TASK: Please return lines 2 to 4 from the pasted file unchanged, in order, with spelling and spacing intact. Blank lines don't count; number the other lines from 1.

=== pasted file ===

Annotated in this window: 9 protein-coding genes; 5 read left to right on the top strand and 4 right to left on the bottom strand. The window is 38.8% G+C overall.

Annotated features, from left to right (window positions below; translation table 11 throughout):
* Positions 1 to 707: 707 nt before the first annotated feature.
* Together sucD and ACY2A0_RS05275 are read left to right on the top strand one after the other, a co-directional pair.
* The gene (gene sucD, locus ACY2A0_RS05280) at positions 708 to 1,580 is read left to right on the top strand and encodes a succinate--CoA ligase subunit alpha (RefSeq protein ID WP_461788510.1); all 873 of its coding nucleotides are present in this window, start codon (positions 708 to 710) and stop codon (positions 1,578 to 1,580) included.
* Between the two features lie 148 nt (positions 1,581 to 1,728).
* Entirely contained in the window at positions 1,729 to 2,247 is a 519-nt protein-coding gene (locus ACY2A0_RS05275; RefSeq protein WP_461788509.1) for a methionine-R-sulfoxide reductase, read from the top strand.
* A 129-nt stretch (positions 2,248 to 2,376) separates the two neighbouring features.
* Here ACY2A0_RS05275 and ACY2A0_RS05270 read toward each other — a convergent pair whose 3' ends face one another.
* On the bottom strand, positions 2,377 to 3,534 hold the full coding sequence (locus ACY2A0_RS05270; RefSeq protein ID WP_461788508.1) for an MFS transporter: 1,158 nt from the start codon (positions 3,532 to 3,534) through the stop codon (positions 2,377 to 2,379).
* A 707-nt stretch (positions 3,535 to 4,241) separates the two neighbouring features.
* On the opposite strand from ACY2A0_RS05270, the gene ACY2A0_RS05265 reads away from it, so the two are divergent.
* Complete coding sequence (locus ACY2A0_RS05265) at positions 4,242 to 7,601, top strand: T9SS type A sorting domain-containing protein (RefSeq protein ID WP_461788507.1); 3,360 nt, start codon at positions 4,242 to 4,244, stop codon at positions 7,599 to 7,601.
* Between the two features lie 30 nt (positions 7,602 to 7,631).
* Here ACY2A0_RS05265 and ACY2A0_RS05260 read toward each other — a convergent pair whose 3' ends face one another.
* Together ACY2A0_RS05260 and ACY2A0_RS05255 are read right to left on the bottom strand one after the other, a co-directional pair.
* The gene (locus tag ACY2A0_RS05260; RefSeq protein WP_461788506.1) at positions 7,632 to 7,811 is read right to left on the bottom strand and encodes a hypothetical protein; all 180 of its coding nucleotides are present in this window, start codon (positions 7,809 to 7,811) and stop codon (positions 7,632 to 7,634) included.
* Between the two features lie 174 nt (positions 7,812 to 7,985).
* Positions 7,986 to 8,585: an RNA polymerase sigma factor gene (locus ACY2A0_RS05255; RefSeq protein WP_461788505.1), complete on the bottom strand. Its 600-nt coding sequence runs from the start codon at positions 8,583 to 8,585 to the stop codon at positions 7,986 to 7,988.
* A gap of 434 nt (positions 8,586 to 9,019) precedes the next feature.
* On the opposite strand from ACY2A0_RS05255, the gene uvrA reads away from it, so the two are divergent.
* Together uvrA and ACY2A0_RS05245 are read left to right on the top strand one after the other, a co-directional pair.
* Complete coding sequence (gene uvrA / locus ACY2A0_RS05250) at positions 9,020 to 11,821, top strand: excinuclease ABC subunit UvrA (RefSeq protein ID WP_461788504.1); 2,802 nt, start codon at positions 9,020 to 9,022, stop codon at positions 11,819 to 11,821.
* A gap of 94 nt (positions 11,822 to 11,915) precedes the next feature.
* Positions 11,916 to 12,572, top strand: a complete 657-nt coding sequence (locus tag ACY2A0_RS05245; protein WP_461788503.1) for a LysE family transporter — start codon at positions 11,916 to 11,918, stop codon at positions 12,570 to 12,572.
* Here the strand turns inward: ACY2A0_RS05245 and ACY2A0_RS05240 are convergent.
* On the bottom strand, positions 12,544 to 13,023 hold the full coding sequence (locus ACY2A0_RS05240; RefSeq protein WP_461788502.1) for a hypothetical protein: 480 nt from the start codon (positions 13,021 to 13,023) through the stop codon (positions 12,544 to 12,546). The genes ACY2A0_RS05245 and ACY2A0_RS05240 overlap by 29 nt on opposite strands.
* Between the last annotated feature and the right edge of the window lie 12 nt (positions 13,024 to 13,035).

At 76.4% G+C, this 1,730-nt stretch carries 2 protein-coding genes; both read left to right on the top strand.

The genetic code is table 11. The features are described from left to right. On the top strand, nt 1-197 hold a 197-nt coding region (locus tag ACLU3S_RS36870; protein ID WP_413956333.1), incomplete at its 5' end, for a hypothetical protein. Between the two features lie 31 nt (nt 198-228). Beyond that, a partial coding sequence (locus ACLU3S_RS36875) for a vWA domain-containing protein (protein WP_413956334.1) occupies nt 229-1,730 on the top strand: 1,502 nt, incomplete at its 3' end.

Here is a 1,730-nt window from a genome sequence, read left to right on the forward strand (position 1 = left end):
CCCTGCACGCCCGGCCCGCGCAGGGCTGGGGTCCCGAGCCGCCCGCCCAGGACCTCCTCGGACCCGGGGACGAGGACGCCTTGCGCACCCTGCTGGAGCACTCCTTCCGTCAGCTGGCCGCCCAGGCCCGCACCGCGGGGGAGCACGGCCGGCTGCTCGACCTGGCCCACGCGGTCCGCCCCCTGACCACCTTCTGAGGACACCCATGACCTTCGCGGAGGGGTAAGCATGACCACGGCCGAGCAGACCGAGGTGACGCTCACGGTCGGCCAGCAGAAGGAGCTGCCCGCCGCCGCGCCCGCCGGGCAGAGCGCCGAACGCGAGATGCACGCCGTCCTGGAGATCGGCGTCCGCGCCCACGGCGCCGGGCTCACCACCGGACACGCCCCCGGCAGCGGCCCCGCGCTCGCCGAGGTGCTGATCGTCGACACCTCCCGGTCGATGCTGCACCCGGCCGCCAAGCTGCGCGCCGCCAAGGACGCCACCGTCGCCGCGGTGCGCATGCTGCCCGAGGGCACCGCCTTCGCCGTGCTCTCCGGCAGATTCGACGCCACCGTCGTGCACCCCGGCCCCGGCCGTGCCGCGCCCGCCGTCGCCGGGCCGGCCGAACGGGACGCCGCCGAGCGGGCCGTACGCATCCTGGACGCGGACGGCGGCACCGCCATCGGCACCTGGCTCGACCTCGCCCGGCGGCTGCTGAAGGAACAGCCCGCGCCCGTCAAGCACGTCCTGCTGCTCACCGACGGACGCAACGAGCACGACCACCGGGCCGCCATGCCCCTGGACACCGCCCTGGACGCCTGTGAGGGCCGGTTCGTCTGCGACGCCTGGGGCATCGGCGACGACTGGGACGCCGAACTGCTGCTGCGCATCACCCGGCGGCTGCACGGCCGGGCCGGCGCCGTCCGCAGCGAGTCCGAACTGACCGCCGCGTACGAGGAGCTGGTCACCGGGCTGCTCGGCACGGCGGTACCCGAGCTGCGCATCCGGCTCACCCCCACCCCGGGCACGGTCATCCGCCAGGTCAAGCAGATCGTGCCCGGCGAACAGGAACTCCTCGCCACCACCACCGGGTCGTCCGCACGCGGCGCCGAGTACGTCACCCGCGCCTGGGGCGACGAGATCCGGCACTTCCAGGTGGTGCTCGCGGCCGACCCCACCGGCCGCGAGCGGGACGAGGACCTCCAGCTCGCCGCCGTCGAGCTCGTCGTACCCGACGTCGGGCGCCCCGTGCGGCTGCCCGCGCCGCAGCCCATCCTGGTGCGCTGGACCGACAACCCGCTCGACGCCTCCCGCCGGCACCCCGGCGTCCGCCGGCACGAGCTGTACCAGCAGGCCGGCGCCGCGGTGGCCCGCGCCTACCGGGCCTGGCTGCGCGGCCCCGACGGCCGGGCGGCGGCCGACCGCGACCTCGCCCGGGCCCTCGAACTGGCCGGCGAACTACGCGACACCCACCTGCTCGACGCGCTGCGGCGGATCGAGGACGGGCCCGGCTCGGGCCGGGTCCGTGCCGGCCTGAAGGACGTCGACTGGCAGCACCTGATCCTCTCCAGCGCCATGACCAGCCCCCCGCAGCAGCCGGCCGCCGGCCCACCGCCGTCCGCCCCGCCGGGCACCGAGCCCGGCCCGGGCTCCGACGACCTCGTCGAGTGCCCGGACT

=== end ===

Annotated features, from left to right (window positions below; translation table 11 throughout):
* Positions 1 to 707: 707 nt before the first annotated feature.
* Together sucD and ACY2A0_RS05275 are read left to right on the top strand one after the other, a co-directional pair.